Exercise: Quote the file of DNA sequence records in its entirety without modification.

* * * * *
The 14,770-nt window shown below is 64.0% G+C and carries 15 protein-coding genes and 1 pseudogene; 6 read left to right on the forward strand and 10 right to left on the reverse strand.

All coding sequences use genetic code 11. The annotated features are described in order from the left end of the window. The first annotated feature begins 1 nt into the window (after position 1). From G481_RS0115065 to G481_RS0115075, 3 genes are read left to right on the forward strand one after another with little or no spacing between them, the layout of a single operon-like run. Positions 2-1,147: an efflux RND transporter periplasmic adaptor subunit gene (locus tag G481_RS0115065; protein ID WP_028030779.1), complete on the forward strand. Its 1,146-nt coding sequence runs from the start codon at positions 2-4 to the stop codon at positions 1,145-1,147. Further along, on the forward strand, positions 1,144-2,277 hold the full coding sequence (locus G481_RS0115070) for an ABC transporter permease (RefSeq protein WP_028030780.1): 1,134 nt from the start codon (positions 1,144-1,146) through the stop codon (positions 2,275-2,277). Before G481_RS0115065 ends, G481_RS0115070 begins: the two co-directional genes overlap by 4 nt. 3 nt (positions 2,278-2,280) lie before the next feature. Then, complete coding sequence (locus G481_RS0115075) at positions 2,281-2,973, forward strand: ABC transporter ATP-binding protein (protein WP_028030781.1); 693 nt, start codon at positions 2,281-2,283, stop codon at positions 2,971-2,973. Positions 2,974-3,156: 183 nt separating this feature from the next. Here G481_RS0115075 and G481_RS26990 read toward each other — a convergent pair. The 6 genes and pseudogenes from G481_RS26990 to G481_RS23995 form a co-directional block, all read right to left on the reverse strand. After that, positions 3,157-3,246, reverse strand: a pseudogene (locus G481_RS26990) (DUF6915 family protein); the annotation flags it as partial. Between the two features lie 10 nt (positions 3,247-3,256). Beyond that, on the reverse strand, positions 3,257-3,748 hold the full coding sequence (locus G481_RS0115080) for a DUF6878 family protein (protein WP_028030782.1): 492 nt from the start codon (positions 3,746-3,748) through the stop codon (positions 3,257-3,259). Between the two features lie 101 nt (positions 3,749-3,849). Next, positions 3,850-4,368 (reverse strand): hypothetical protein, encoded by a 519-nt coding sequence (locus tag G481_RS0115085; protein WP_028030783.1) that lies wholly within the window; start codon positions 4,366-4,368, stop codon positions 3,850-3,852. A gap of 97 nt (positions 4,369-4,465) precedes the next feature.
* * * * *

The 14,770-nt window shown below is 64.0% G+C and carries 15 protein-coding genes and 1 pseudogene; 6 read left to right on the forward strand and 10 right to left on the reverse strand.

All coding sequences use genetic code 11. The annotated features are described in order from the left end of the window. The first annotated feature begins 1 nt into the window (after position 1). From G481_RS0115065 to G481_RS0115075, 3 genes are read left to right on the forward strand one after another with little or no spacing between them, the layout of a single operon-like run. Positions 2-1,147: an efflux RND transporter periplasmic adaptor subunit gene (locus tag G481_RS0115065; protein ID WP_028030779.1), complete on the forward strand. Its 1,146-nt coding sequence runs from the start codon at positions 2-4 to the stop codon at positions 1,145-1,147. Further along, on the forward strand, positions 1,144-2,277 hold the full coding sequence (locus G481_RS0115070) for an ABC transporter permease (RefSeq protein WP_028030780.1): 1,134 nt from the start codon (positions 1,144-1,146) through the stop codon (positions 2,275-2,277). Before G481_RS0115065 ends, G481_RS0115070 begins: the two co-directional genes overlap by 4 nt. 3 nt (positions 2,278-2,280) lie before the next feature. Then, complete coding sequence (locus G481_RS0115075) at positions 2,281-2,973, forward strand: ABC transporter ATP-binding protein (protein WP_028030781.1); 693 nt, start codon at positions 2,281-2,283, stop codon at positions 2,971-2,973. Positions 2,974-3,156: 183 nt separating this feature from the next. Here G481_RS0115075 and G481_RS26990 read toward each other — a convergent pair. The 6 genes and pseudogenes from G481_RS26990 to G481_RS23995 form a co-directional block, all read right to left on the reverse strand. After that, positions 3,157-3,246, reverse strand: a pseudogene (locus G481_RS26990) (DUF6915 family protein); the annotation flags it as partial. Between the two features lie 10 nt (positions 3,247-3,256). Beyond that, on the reverse strand, positions 3,257-3,748 hold the full coding sequence (locus G481_RS0115080) for a DUF6878 family protein (protein WP_028030782.1): 492 nt from the start codon (positions 3,746-3,748) through the stop codon (positions 3,257-3,259). Between the two features lie 101 nt (positions 3,749-3,849). Next, positions 3,850-4,368 (reverse strand): hypothetical protein, encoded by a 519-nt coding sequence (locus tag G481_RS0115085; protein WP_028030783.1) that lies wholly within the window; start codon positions 4,366-4,368, stop codon positions 3,850-3,852. A gap of 97 nt (positions 4,369-4,465) precedes the next feature.